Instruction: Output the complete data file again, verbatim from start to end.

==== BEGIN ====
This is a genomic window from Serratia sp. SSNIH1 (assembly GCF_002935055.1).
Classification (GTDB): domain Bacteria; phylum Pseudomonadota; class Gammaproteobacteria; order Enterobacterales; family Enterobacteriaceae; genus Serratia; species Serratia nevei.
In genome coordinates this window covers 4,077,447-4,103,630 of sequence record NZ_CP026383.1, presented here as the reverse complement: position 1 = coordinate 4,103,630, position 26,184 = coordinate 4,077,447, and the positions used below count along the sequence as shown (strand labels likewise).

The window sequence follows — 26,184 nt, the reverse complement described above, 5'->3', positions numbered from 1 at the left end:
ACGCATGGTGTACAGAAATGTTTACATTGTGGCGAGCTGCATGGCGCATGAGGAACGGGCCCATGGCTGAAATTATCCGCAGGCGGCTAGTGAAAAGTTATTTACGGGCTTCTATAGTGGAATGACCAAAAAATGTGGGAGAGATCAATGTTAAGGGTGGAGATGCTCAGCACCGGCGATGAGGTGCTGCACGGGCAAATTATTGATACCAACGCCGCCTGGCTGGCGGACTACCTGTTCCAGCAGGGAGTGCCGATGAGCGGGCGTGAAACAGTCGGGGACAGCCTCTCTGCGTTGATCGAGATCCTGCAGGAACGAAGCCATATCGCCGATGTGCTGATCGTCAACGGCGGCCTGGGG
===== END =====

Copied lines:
This is a genomic window from Serratia sp. SSNIH1 (assembly GCF_002935055.1).
Classification (GTDB): domain Bacteria; phylum Pseudomonadota; class Gammaproteobacteria; order Enterobacterales; family Enterobacteriaceae; genus Serratia; species Serratia nevei.
In genome coordinates this window covers 4,077,447-4,103,630 of sequence record NZ_CP026383.1, presented here as the reverse complement: position 1 = coordinate 4,103,630, position 26,184 = coordinate 4,077,447, and the positions used below count along the sequence as shown (strand labels likewise).

The window sequence follows — 26,184 nt, the reverse complement described above, 5'->3', positions numbered from 1 at the left end:
ACGCATGGTGTACAGAAATGTTTACATTGTGGCGAGCTGCATGGCGCATGAGGAACGGGCCCATGGCTGAAATTATCCGCAGGCGGCTAGTGAAAAGTTATTTACGGGCTTCTATAGTGGAATGACCAAAAAATGTGGGAGAGATCAATGTTAAGGGTGGAGATGCTCAGCACCGGCGATGAGGTGCTGCACGGGCAAATTATTGATACCAACGCCGCCTGGCTGGCGGACTACCTGTTCCAGCAGGGAGTGCCGATGAGCGGGCGTGAAACAGTCGGGGACAGCCTCTCTGCGTTGATCGAGATCCTGCAGGAACGAAGCCATATCGCCGATGTGCTGATCGTCAACGGCGGCCTGGGG